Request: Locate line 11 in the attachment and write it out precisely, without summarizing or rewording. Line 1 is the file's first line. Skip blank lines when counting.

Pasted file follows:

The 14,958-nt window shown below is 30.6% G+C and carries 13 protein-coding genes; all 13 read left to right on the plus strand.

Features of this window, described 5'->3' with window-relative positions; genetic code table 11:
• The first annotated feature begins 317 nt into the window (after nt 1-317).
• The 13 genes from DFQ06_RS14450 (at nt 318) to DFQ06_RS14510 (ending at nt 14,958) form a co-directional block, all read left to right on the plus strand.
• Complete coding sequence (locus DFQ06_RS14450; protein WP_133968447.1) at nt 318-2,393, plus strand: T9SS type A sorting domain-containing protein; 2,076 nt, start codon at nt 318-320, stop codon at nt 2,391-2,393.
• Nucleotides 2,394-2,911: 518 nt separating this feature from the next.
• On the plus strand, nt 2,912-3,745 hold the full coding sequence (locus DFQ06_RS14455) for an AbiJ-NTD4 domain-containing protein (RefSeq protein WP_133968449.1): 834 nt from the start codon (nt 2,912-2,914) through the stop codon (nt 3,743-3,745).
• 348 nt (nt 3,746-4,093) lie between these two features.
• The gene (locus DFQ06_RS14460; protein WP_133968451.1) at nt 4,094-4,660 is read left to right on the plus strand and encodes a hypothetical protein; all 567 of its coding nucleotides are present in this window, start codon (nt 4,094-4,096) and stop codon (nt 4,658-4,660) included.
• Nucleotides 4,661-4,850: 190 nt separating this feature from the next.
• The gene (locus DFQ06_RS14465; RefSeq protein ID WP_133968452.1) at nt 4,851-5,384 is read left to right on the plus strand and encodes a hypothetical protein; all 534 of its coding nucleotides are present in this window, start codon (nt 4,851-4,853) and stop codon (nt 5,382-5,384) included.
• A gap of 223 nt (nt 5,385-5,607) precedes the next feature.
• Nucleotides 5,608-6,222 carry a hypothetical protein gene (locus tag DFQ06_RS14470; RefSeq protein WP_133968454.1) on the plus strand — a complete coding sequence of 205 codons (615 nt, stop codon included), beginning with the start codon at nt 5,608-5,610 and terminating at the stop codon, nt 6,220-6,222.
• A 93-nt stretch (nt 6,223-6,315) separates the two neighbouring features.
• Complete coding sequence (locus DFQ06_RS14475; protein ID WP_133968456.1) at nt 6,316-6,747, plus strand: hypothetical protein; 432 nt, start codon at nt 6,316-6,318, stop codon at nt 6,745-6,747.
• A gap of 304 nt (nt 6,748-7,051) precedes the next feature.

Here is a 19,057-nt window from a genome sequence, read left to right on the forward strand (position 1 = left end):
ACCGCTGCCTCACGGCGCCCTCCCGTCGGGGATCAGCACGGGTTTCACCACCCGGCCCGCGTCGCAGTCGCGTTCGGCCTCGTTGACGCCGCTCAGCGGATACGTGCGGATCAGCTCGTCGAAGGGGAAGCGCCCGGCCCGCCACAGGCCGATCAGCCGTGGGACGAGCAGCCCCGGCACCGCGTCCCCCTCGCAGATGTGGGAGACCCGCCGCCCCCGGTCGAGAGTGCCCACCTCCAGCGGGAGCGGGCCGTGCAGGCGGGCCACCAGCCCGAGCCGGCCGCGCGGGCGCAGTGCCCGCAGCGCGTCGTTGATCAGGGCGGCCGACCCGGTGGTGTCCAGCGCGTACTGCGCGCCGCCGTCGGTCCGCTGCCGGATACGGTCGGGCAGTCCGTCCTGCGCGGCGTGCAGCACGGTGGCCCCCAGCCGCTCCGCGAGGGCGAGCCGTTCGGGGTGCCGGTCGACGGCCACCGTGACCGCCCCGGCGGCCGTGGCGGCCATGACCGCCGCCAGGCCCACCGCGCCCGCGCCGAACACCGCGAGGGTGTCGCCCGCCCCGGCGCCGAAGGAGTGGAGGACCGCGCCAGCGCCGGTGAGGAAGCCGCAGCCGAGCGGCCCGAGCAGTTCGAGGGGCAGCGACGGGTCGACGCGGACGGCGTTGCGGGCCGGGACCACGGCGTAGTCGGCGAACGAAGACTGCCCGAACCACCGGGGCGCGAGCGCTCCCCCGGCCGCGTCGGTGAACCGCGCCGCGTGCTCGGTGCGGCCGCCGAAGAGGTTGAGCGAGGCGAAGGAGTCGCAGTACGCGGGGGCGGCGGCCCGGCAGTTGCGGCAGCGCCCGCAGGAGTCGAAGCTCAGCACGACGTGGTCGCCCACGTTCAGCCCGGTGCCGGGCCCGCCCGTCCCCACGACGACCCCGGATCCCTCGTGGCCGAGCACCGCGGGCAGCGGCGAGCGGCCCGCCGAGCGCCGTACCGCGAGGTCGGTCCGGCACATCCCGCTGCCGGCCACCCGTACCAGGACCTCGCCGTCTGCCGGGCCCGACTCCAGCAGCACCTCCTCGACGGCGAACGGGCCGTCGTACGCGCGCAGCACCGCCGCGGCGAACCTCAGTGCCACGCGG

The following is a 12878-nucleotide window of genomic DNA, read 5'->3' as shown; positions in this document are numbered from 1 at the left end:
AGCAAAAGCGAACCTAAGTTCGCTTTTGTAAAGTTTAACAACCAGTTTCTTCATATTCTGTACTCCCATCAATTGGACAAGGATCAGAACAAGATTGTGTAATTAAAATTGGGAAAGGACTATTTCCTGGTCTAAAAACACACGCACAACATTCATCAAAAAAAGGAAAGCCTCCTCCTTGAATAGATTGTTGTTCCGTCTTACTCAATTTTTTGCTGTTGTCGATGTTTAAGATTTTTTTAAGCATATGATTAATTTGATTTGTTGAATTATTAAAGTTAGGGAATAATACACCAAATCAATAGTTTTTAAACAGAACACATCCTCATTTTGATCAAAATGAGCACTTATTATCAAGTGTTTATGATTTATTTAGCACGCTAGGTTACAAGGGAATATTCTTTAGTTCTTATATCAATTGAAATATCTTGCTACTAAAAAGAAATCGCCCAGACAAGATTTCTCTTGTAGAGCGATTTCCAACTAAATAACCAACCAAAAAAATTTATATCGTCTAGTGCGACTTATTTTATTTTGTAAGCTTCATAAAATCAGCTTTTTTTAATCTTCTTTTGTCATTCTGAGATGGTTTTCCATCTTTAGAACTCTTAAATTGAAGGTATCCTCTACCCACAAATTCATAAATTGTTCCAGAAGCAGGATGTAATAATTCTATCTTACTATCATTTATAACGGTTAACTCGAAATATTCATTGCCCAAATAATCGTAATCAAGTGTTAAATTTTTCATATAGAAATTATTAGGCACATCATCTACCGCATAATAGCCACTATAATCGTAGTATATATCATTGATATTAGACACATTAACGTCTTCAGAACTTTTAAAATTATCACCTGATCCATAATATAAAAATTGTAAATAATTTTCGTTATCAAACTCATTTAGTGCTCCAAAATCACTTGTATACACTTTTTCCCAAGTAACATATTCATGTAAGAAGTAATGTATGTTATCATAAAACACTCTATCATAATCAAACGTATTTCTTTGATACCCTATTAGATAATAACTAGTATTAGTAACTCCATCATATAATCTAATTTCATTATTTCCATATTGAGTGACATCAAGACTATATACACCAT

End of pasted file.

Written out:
• The gene (locus DFQ06_RS14465; RefSeq protein ID WP_133968452.1) at nt 4,851-5,384 is read left to right on the plus strand and encodes a hypothetical protein; all 534 of its coding nucleotides are present in this window, start codon (nt 4,851-4,853) and stop codon (nt 5,382-5,384) included.